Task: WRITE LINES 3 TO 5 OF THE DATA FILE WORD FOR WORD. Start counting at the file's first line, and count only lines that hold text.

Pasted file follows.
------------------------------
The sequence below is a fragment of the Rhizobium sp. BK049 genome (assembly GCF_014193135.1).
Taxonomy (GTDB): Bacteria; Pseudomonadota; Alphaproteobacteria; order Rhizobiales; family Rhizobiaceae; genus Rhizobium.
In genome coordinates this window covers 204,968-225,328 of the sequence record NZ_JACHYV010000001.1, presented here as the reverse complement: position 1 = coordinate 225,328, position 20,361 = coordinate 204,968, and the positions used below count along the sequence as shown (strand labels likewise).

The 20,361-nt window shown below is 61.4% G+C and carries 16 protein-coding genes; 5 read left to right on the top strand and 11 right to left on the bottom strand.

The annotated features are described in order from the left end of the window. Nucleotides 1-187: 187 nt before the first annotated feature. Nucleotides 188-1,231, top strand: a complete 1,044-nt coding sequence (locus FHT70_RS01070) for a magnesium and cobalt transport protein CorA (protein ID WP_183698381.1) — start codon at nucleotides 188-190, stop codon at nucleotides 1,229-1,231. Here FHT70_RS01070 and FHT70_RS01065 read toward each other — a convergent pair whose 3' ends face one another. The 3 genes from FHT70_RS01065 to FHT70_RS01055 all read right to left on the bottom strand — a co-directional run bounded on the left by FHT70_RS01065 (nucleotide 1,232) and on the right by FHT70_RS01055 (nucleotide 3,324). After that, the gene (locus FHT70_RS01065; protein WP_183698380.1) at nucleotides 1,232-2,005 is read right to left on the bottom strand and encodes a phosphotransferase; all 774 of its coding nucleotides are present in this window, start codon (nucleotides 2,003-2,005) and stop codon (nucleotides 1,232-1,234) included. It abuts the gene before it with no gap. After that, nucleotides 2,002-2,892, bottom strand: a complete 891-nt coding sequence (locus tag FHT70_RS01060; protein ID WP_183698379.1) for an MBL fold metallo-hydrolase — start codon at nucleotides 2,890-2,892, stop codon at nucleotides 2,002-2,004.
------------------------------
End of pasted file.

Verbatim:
In genome coordinates this window covers 204,968-225,328 of the sequence record NZ_JACHYV010000001.1, presented here as the reverse complement: position 1 = coordinate 225,328, position 20,361 = coordinate 204,968, and the positions used below count along the sequence as shown (strand labels likewise).

The 20,361-nt window shown below is 61.4% G+C and carries 16 protein-coding genes; 5 read left to right on the top strand and 11 right to left on the bottom strand.

The annotated features are described in order from the left end of the window. Nucleotides 1-187: 187 nt before the first annotated feature. Nucleotides 188-1,231, top strand: a complete 1,044-nt coding sequence (locus FHT70_RS01070) for a magnesium and cobalt transport protein CorA (protein ID WP_183698381.1) — start codon at nucleotides 188-190, stop codon at nucleotides 1,229-1,231. Here FHT70_RS01070 and FHT70_RS01065 read toward each other — a convergent pair whose 3' ends face one another. The 3 genes from FHT70_RS01065 to FHT70_RS01055 all read right to left on the bottom strand — a co-directional run bounded on the left by FHT70_RS01065 (nucleotide 1,232) and on the right by FHT70_RS01055 (nucleotide 3,324). After that, the gene (locus FHT70_RS01065; protein WP_183698380.1) at nucleotides 1,232-2,005 is read right to left on the bottom strand and encodes a phosphotransferase; all 774 of its coding nucleotides are present in this window, start codon (nucleotides 2,003-2,005) and stop codon (nucleotides 1,232-1,234) included. It abuts the gene before it with no gap. After that, nucleotides 2,002-2,892, bottom strand: a complete 891-nt coding sequence (locus tag FHT70_RS01060; protein ID WP_183698379.1) for an MBL fold metallo-hydrolase — start codon at nucleotides 2,890-2,892, stop codon at nucleotides 2,002-2,004.